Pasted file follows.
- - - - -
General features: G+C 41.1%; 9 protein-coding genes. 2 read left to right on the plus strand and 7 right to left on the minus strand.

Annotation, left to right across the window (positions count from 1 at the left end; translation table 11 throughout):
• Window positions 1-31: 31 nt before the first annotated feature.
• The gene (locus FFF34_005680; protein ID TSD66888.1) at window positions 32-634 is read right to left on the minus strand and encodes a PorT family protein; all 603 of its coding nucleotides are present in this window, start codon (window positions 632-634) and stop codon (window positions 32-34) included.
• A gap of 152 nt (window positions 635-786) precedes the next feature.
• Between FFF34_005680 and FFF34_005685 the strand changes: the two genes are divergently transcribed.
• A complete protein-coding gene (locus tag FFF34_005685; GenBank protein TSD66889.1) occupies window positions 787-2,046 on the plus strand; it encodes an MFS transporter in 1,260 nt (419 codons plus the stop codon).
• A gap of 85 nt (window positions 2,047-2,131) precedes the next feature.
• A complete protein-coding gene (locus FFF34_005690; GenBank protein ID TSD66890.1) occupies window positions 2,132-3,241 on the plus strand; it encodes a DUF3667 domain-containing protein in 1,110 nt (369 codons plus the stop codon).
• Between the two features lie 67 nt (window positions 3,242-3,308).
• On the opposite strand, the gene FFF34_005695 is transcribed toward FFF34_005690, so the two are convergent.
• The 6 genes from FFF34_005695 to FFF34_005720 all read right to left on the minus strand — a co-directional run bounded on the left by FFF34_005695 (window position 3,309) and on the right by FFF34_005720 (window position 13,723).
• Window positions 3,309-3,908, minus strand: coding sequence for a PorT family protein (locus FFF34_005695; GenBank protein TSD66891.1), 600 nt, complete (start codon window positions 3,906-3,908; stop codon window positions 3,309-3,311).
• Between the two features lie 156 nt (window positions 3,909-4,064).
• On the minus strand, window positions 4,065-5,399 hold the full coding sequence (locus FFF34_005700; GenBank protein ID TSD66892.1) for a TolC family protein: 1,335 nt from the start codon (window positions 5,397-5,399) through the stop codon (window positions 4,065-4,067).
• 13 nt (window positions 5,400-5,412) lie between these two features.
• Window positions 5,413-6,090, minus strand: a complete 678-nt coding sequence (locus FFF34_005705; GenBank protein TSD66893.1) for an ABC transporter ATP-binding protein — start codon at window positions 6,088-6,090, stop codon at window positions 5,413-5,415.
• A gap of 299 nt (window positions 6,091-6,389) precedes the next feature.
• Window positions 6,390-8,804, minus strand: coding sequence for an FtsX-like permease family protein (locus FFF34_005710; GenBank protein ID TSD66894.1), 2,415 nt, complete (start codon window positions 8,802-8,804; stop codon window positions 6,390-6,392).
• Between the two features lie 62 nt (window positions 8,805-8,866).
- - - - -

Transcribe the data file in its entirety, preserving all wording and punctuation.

General features: G+C 41.1%; 9 protein-coding genes. 2 read left to right on the plus strand and 7 right to left on the minus strand.

Annotation, left to right across the window (positions count from 1 at the left end; translation table 11 throughout):
• Window positions 1-31: 31 nt before the first annotated feature.
• The gene (locus FFF34_005680; protein ID TSD66888.1) at window positions 32-634 is read right to left on the minus strand and encodes a PorT family protein; all 603 of its coding nucleotides are present in this window, start codon (window positions 632-634) and stop codon (window positions 32-34) included.
• A gap of 152 nt (window positions 635-786) precedes the next feature.
• Between FFF34_005680 and FFF34_005685 the strand changes: the two genes are divergently transcribed.
• A complete protein-coding gene (locus tag FFF34_005685; GenBank protein TSD66889.1) occupies window positions 787-2,046 on the plus strand; it encodes an MFS transporter in 1,260 nt (419 codons plus the stop codon).
• A gap of 85 nt (window positions 2,047-2,131) precedes the next feature.
• A complete protein-coding gene (locus FFF34_005690; GenBank protein ID TSD66890.1) occupies window positions 2,132-3,241 on the plus strand; it encodes a DUF3667 domain-containing protein in 1,110 nt (369 codons plus the stop codon).
• Between the two features lie 67 nt (window positions 3,242-3,308).
• On the opposite strand, the gene FFF34_005695 is transcribed toward FFF34_005690, so the two are convergent.
• The 6 genes from FFF34_005695 to FFF34_005720 all read right to left on the minus strand — a co-directional run bounded on the left by FFF34_005695 (window position 3,309) and on the right by FFF34_005720 (window position 13,723).
• Window positions 3,309-3,908, minus strand: coding sequence for a PorT family protein (locus FFF34_005695; GenBank protein TSD66891.1), 600 nt, complete (start codon window positions 3,906-3,908; stop codon window positions 3,309-3,311).
• Between the two features lie 156 nt (window positions 3,909-4,064).
• On the minus strand, window positions 4,065-5,399 hold the full coding sequence (locus FFF34_005700; GenBank protein ID TSD66892.1) for a TolC family protein: 1,335 nt from the start codon (window positions 5,397-5,399) through the stop codon (window positions 4,065-4,067).
• 13 nt (window positions 5,400-5,412) lie between these two features.
• Window positions 5,413-6,090, minus strand: a complete 678-nt coding sequence (locus FFF34_005705; GenBank protein TSD66893.1) for an ABC transporter ATP-binding protein — start codon at window positions 6,088-6,090, stop codon at window positions 5,413-5,415.
• A gap of 299 nt (window positions 6,091-6,389) precedes the next feature.
• Window positions 6,390-8,804, minus strand: coding sequence for an FtsX-like permease family protein (locus FFF34_005710; GenBank protein ID TSD66894.1), 2,415 nt, complete (start codon window positions 8,802-8,804; stop codon window positions 6,390-6,392).
• Between the two features lie 62 nt (window positions 8,805-8,866).